Gone but not forgotten:
Levi Stubbs, Paul Newman, Yves St Laurent, Eartha Kitt, Ken Campbell, Bobby Fischer, Arthur C Clarke, Jeremy Beadle, Freddie Hubbard, Miriam Makeba, Humphrey Lyttleton, Paul Raymond, Isaac Hayes, Harold Pinter, Oliver Postgate.
It's been a long time coming (cf his award show outbursts- "My video was the best 'cos it cost a million dollars and had Pam Anderson"- well that tells you everything about his value system...) but this year Kanye West's messiah complex went into full effect. See, for example, his ludicrous posing as Christ on the cover of Rolling Stone, after his mom claimed that he was comparable to Gandhi, Jesus and Martin Luther King. Sure he is, Mrs. West! She later died during plastic surgery, which tells you everything you need to know about her judgement. Now, egos are nothing new in music, and in American R&B in particular; most musicians need one, and occasionally they can back up their ridiculous claims with groundbreaking, innovative music (Prince, Michael Jackson, LL Cool J...) This year, however, Kanye borrowed Cher's old Autotune, came up with some one-finger melodies to accompany his vocoder warblings and flung it in the public's face with the claim that we should be grateful for living in a time of such genius. The gulf between self-belief and recorded output has never been wider.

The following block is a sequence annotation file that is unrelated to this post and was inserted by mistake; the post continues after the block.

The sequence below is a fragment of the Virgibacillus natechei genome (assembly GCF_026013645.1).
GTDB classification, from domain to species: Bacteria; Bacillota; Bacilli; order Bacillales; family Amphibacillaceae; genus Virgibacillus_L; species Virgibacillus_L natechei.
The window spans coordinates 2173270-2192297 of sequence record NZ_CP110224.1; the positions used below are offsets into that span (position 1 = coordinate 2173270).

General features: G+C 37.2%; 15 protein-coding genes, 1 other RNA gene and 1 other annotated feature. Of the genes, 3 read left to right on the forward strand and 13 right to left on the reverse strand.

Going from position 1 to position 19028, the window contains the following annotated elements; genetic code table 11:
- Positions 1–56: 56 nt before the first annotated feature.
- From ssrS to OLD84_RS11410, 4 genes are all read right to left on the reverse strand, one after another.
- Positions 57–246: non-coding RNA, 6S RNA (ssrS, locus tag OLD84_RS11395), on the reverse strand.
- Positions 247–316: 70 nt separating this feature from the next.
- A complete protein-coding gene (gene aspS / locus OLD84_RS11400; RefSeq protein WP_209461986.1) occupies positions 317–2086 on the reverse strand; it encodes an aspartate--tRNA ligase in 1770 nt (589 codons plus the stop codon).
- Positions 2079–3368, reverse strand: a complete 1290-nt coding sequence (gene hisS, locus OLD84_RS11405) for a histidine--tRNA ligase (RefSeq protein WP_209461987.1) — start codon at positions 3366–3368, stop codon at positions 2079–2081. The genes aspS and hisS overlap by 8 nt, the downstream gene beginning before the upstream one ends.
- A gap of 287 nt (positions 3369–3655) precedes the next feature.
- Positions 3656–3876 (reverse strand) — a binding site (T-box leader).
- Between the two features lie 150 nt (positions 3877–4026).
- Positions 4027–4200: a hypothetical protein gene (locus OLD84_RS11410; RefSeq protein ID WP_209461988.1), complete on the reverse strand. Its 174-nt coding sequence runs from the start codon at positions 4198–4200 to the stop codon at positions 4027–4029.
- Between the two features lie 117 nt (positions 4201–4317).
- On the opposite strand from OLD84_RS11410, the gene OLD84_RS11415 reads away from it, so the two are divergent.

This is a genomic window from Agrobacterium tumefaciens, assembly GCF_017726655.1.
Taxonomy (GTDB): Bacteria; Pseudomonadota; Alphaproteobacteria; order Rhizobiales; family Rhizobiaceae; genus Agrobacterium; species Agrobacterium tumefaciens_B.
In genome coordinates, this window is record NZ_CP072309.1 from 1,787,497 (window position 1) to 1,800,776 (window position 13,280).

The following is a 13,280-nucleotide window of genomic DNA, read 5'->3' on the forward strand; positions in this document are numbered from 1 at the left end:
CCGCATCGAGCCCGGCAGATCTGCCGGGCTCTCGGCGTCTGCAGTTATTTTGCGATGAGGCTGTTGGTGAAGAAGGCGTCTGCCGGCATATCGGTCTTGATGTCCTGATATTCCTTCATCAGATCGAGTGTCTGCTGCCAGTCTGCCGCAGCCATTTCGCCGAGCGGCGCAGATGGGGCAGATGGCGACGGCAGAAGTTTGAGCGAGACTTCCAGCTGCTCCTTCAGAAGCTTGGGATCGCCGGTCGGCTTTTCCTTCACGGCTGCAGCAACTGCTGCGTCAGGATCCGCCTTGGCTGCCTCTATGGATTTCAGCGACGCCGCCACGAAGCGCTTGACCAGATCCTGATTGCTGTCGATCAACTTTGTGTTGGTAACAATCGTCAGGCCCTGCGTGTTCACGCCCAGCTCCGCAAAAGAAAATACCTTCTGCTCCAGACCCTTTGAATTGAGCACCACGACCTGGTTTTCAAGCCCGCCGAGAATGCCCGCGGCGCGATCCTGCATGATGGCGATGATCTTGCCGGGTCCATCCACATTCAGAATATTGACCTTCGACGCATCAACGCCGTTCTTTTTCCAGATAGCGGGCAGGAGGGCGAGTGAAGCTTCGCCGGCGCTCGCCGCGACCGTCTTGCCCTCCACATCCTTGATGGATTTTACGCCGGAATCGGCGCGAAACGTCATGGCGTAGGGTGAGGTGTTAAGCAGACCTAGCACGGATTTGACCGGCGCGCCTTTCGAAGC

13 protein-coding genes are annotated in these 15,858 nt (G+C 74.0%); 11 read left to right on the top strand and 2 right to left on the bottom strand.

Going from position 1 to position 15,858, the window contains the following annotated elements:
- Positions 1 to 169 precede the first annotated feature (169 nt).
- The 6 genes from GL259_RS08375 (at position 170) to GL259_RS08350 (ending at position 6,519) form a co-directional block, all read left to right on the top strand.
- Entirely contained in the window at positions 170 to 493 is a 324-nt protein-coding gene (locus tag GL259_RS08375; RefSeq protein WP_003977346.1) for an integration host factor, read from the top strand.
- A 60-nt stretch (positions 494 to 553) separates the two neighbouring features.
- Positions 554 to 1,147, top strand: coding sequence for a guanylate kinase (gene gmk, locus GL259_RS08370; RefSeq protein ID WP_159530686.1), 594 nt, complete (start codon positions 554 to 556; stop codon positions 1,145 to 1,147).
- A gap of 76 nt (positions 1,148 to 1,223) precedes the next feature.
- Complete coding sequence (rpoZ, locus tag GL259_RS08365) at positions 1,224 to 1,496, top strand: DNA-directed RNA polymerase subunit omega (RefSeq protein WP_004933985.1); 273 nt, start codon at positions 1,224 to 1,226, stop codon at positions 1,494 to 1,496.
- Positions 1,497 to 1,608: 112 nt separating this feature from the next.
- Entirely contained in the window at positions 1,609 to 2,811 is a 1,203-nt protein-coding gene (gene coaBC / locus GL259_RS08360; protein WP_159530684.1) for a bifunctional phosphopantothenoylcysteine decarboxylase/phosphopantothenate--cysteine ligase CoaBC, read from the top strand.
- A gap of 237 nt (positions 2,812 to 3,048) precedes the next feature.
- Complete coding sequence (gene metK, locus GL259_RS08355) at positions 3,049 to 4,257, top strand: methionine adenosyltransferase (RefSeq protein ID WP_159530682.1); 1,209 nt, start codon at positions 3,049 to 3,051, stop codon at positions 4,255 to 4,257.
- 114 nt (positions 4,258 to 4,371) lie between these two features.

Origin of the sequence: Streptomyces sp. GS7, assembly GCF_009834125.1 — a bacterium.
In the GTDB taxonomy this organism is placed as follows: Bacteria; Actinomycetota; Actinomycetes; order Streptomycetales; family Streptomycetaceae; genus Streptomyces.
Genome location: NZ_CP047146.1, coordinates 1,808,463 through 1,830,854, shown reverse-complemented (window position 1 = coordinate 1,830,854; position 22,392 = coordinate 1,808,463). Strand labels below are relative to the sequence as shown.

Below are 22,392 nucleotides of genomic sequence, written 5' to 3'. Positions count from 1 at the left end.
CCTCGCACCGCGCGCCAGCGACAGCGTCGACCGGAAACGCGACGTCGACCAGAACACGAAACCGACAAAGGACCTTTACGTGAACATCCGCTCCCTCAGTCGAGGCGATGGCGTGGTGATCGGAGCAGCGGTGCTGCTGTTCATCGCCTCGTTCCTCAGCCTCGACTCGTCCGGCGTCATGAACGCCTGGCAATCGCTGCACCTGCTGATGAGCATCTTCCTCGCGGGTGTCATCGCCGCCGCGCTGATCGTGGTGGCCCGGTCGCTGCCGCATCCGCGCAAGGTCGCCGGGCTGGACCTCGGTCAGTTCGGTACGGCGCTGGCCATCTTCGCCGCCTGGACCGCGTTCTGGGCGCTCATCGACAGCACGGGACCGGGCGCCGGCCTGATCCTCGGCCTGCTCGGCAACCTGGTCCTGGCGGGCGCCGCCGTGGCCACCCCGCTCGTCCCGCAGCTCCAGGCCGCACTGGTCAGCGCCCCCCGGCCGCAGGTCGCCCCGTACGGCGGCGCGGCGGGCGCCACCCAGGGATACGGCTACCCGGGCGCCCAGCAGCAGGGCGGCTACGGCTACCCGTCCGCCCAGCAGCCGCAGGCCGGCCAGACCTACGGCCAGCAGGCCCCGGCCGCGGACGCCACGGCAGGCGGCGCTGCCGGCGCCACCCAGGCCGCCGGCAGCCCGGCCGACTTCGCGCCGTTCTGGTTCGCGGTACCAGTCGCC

Self-fulfilling prophecy award:
Florence and the Machine have been announced as the recipients of the 2009 Critics' Choice Award at next year's Brits. This is the new-ish award, the mechanics of which where a previously (more or less) unknown act is anointed by the powers-that-be at the BPI as the next big thing. Which is pretty much what then happens. Last year's award winner was Adele, who at the time had yet to release any music. Which tells you a lot about how the music biz operates.
It all reminds me of a story that Bernard Butler used to tell, about how a nascent Suede were called into the office of the NME, and told they were going on the cover (prior to any actual singles being released) as it had been decided behind the scenes at the paper that they were going to be the NME's "Band of 1992". "So that's how it works..." thought Butler.
Most uncompromising comeback:
Portishead Third: John Carpenter overtones, skronk jazz wailings and drums nicked from Trans-Europe Express. Put that on yer coffee table, yer middle-class twunts!
More to come tomorrow...